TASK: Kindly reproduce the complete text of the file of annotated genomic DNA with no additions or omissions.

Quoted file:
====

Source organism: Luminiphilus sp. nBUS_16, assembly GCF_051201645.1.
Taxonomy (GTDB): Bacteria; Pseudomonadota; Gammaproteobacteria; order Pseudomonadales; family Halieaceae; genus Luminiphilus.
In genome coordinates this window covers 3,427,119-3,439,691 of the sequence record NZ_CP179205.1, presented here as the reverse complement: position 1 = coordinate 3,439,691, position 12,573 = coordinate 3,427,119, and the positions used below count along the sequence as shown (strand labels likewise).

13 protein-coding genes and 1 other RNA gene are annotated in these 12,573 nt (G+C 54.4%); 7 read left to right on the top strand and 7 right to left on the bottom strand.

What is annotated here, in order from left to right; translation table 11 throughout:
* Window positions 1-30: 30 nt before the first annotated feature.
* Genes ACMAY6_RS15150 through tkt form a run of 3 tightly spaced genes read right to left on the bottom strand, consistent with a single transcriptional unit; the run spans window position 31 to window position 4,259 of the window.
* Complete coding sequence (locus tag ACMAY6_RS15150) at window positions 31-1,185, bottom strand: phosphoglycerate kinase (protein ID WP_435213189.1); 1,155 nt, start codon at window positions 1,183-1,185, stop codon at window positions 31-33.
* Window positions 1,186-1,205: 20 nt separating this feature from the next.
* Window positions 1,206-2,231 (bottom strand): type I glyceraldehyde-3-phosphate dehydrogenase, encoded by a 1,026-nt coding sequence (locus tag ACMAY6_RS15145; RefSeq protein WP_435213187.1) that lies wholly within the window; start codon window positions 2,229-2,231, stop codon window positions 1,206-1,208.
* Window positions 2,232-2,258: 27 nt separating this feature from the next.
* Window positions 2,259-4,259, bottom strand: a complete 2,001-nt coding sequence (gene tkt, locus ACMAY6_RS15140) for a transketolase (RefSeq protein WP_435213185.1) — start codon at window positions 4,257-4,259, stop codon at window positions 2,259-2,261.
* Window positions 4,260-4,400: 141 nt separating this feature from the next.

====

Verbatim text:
Source organism: Luminiphilus sp. nBUS_16, assembly GCF_051201645.1.
Taxonomy (GTDB): Bacteria; Pseudomonadota; Gammaproteobacteria; order Pseudomonadales; family Halieaceae; genus Luminiphilus.
In genome coordinates this window covers 3,427,119-3,439,691 of the sequence record NZ_CP179205.1, presented here as the reverse complement: position 1 = coordinate 3,439,691, position 12,573 = coordinate 3,427,119, and the positions used below count along the sequence as shown (strand labels likewise).

13 protein-coding genes and 1 other RNA gene are annotated in these 12,573 nt (G+C 54.4%); 7 read left to right on the top strand and 7 right to left on the bottom strand.

What is annotated here, in order from left to right; translation table 11 throughout:
* Window positions 1-30: 30 nt before the first annotated feature.
* Genes ACMAY6_RS15150 through tkt form a run of 3 tightly spaced genes read right to left on the bottom strand, consistent with a single transcriptional unit; the run spans window position 31 to window position 4,259 of the window.
* Complete coding sequence (locus tag ACMAY6_RS15150) at window positions 31-1,185, bottom strand: phosphoglycerate kinase (protein ID WP_435213189.1); 1,155 nt, start codon at window positions 1,183-1,185, stop codon at window positions 31-33.
* Window positions 1,186-1,205: 20 nt separating this feature from the next.
* Window positions 1,206-2,231 (bottom strand): type I glyceraldehyde-3-phosphate dehydrogenase, encoded by a 1,026-nt coding sequence (locus tag ACMAY6_RS15145; RefSeq protein WP_435213187.1) that lies wholly within the window; start codon window positions 2,229-2,231, stop codon window positions 1,206-1,208.
* Window positions 2,232-2,258: 27 nt separating this feature from the next.
* Window positions 2,259-4,259, bottom strand: a complete 2,001-nt coding sequence (gene tkt, locus ACMAY6_RS15140) for a transketolase (RefSeq protein WP_435213185.1) — start codon at window positions 4,257-4,259, stop codon at window positions 2,259-2,261.
* Window positions 4,260-4,400: 141 nt separating this feature from the next.